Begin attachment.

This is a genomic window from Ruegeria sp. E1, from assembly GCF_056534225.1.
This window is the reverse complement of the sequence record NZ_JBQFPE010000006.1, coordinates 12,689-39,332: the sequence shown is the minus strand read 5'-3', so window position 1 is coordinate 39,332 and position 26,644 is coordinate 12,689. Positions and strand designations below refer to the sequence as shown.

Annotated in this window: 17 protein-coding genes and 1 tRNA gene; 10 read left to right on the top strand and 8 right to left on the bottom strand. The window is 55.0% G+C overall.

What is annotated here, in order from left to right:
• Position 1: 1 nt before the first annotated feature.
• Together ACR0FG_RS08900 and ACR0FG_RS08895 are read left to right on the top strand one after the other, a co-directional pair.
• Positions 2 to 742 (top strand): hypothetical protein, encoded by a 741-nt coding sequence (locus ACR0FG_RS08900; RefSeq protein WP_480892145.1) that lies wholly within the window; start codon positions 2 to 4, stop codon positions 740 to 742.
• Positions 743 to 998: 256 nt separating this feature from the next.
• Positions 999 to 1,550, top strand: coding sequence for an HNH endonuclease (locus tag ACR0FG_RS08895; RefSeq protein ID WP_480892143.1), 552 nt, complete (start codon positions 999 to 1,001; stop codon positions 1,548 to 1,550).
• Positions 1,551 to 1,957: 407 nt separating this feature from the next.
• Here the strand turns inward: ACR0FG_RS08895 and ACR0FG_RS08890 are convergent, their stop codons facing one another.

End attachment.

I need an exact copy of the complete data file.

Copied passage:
This is a genomic window from Ruegeria sp. E1, from assembly GCF_056534225.1.
This window is the reverse complement of the sequence record NZ_JBQFPE010000006.1, coordinates 12,689-39,332: the sequence shown is the minus strand read 5'-3', so window position 1 is coordinate 39,332 and position 26,644 is coordinate 12,689. Positions and strand designations below refer to the sequence as shown.

Annotated in this window: 17 protein-coding genes and 1 tRNA gene; 10 read left to right on the top strand and 8 right to left on the bottom strand. The window is 55.0% G+C overall.

What is annotated here, in order from left to right:
• Position 1: 1 nt before the first annotated feature.
• Together ACR0FG_RS08900 and ACR0FG_RS08895 are read left to right on the top strand one after the other, a co-directional pair.
• Positions 2 to 742 (top strand): hypothetical protein, encoded by a 741-nt coding sequence (locus ACR0FG_RS08900; RefSeq protein WP_480892145.1) that lies wholly within the window; start codon positions 2 to 4, stop codon positions 740 to 742.
• Positions 743 to 998: 256 nt separating this feature from the next.
• Positions 999 to 1,550, top strand: coding sequence for an HNH endonuclease (locus tag ACR0FG_RS08895; RefSeq protein ID WP_480892143.1), 552 nt, complete (start codon positions 999 to 1,001; stop codon positions 1,548 to 1,550).
• Positions 1,551 to 1,957: 407 nt separating this feature from the next.
• Here the strand turns inward: ACR0FG_RS08895 and ACR0FG_RS08890 are convergent, their stop codons facing one another.